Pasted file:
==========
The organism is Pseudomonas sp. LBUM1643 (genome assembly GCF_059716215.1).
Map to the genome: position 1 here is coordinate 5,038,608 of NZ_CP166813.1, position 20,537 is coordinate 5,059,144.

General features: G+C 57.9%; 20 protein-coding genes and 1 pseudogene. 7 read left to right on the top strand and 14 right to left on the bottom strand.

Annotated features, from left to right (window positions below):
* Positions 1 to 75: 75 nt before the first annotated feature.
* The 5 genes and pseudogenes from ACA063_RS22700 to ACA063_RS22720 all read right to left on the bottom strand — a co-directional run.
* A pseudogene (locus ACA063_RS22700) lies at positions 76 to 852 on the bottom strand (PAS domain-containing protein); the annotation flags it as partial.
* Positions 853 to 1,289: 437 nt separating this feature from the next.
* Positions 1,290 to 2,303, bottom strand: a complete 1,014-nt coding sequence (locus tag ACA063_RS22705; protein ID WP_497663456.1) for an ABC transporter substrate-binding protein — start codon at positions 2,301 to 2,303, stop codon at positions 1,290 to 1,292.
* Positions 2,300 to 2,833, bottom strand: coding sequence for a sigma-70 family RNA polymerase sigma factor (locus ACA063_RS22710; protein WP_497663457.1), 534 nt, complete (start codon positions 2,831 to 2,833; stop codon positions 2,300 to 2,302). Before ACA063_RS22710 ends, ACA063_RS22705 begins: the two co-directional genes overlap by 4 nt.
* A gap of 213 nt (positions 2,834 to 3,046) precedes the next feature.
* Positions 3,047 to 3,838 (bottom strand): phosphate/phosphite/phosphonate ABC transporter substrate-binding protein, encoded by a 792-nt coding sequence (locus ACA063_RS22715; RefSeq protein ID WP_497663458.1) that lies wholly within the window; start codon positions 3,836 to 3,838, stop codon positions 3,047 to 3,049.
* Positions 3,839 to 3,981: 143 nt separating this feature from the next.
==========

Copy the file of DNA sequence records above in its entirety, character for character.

The organism is Pseudomonas sp. LBUM1643 (genome assembly GCF_059716215.1).
Map to the genome: position 1 here is coordinate 5,038,608 of NZ_CP166813.1, position 20,537 is coordinate 5,059,144.

General features: G+C 57.9%; 20 protein-coding genes and 1 pseudogene. 7 read left to right on the top strand and 14 right to left on the bottom strand.

Annotated features, from left to right (window positions below):
* Positions 1 to 75: 75 nt before the first annotated feature.
* The 5 genes and pseudogenes from ACA063_RS22700 to ACA063_RS22720 all read right to left on the bottom strand — a co-directional run.
* A pseudogene (locus ACA063_RS22700) lies at positions 76 to 852 on the bottom strand (PAS domain-containing protein); the annotation flags it as partial.
* Positions 853 to 1,289: 437 nt separating this feature from the next.
* Positions 1,290 to 2,303, bottom strand: a complete 1,014-nt coding sequence (locus tag ACA063_RS22705; protein ID WP_497663456.1) for an ABC transporter substrate-binding protein — start codon at positions 2,301 to 2,303, stop codon at positions 1,290 to 1,292.
* Positions 2,300 to 2,833, bottom strand: coding sequence for a sigma-70 family RNA polymerase sigma factor (locus ACA063_RS22710; protein WP_497663457.1), 534 nt, complete (start codon positions 2,831 to 2,833; stop codon positions 2,300 to 2,302). Before ACA063_RS22710 ends, ACA063_RS22705 begins: the two co-directional genes overlap by 4 nt.
* A gap of 213 nt (positions 2,834 to 3,046) precedes the next feature.
* Positions 3,047 to 3,838 (bottom strand): phosphate/phosphite/phosphonate ABC transporter substrate-binding protein, encoded by a 792-nt coding sequence (locus ACA063_RS22715; RefSeq protein ID WP_497663458.1) that lies wholly within the window; start codon positions 3,836 to 3,838, stop codon positions 3,047 to 3,049.
* Positions 3,839 to 3,981: 143 nt separating this feature from the next.